to the LBC based on these criteria, and the LBC will apply
these same criteria to judge the merits of the petition.
boundaries are appropriate for a new borough?
governments are regionally-based municipalities. Legal
standards for borough boundaries are provided in Article
X (particularly Section 3) of the Constitution, AS
29.05.031 and 3
State grants available to study the feasibility and need
for a new borough government?
funding for studies of a prospective borough government
is not currently available.
the State provide technical assistance to citizens who
wish to incorporate?
the staff of the Local Boundary Commission
provides certain assistance to prospective petitioners.
Assistance includes providing petition forms and sample
successful proposals, consultation regarding policy issues,
guidance regarding technical matters and direction concerning
sources of information needed to complete a petition. While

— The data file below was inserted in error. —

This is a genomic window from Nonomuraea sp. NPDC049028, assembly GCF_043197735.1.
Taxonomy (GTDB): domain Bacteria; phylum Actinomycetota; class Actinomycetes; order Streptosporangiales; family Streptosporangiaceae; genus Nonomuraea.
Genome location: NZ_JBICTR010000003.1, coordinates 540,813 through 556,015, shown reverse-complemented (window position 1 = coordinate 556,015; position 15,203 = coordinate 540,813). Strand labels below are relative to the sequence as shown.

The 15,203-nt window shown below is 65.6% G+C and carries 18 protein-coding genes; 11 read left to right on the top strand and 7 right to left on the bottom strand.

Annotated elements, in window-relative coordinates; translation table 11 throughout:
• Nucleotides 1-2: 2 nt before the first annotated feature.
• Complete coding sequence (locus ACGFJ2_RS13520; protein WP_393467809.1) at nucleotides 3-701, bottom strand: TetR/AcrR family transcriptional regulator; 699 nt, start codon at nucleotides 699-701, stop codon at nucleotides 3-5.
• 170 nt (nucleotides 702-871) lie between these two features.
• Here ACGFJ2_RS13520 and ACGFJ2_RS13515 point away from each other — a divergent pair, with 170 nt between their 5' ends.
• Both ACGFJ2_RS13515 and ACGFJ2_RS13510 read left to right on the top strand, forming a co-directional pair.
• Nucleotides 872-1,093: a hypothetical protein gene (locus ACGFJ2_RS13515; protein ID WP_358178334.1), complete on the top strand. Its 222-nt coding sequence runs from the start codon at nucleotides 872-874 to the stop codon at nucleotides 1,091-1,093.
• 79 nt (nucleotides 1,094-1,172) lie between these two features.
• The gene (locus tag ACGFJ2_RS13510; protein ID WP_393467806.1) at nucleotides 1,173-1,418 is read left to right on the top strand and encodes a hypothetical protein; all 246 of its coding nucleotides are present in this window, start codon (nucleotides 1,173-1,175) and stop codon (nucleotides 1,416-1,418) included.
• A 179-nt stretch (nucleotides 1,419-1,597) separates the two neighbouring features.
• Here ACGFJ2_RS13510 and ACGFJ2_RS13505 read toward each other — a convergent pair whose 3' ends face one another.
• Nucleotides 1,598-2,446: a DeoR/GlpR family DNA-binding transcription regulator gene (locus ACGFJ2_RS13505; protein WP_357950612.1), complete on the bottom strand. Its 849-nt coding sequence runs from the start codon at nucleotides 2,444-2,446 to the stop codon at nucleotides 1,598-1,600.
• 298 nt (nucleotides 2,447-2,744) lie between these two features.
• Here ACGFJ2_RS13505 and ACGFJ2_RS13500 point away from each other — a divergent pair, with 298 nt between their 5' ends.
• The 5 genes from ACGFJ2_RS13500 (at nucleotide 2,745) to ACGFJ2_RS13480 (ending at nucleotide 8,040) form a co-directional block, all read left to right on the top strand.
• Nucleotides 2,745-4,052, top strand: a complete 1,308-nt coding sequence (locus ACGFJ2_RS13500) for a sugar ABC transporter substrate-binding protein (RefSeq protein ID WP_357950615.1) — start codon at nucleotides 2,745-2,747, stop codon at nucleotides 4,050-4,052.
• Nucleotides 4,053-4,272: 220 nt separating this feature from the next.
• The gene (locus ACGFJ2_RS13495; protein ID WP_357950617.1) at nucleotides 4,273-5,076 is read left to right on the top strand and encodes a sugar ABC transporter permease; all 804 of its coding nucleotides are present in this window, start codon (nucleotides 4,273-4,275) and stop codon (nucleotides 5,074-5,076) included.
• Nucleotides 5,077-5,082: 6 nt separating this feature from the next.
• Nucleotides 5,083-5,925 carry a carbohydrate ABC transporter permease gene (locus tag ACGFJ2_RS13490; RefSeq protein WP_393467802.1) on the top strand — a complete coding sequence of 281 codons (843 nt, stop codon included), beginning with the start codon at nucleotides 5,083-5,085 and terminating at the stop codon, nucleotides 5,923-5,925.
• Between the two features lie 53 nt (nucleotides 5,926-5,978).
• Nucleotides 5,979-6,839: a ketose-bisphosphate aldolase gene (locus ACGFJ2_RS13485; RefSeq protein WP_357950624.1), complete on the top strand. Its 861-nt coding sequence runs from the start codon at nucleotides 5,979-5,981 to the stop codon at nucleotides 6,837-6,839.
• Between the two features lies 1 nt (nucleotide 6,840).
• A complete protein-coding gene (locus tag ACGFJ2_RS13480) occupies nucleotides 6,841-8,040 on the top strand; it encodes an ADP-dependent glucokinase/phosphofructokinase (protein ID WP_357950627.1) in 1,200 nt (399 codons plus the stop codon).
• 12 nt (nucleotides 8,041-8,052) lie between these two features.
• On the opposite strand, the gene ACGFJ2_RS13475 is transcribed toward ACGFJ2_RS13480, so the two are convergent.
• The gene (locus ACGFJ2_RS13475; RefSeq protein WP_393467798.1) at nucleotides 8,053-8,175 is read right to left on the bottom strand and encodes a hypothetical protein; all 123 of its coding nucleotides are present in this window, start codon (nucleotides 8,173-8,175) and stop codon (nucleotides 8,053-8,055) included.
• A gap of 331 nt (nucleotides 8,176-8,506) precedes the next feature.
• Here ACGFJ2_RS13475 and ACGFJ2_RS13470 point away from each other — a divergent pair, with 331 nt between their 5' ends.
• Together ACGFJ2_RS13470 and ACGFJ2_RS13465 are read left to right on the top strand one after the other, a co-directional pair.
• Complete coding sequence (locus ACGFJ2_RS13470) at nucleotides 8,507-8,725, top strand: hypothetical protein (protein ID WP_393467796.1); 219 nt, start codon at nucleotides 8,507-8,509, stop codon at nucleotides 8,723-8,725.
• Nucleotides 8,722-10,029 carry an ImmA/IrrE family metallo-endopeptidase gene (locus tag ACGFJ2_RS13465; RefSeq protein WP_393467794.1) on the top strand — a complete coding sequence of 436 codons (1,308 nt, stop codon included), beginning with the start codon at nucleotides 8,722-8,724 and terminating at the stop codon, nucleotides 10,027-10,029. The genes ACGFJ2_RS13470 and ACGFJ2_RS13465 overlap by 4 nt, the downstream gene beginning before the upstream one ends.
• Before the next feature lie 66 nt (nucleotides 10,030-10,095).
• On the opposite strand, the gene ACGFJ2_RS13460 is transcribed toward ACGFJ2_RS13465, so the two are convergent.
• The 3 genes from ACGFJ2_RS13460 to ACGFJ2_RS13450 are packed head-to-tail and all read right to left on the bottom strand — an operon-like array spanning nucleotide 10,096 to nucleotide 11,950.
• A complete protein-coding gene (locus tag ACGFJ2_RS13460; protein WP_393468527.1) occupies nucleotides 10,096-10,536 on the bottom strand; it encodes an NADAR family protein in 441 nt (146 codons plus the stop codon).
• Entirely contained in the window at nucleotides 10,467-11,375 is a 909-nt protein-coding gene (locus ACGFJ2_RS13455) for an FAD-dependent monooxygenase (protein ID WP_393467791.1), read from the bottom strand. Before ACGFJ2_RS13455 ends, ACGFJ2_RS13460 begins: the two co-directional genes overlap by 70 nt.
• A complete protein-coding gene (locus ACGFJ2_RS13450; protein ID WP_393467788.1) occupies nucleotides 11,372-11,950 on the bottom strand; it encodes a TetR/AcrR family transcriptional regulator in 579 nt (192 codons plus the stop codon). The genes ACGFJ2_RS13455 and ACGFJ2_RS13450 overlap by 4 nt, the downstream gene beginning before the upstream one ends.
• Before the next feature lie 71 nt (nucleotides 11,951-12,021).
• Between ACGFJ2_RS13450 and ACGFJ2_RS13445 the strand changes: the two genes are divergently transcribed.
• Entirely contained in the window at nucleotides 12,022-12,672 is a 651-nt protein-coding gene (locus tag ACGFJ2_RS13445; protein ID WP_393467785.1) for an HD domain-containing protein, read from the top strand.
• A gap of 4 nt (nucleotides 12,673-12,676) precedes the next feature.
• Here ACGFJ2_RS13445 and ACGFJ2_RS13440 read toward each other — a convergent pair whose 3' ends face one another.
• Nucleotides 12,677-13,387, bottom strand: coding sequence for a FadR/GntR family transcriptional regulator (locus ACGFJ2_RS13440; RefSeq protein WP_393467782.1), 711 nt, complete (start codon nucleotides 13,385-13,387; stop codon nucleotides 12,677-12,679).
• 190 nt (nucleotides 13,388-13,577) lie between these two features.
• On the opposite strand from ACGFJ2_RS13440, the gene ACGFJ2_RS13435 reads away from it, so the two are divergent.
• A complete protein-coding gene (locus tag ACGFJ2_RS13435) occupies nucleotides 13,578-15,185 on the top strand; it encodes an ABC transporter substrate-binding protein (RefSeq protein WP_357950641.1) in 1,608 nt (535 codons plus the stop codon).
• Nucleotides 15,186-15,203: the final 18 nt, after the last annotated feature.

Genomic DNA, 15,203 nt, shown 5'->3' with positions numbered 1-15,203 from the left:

the State can provide some assistance, the burden of preparing
a proper petition remains with the petitioners.
a group opposes incorporation, does the State assist
it as well?
The staff of the Local Boundary Commission
will also provide assistance to any individual and organization
that wishes to express views opposing an incorporation
proposal. Assistance to opponents might include providing
sample responsive briefs filed in opposition to prior petitions,
consultation regarding policy issues, guidance regarding
technical matters, and direction where fundamental information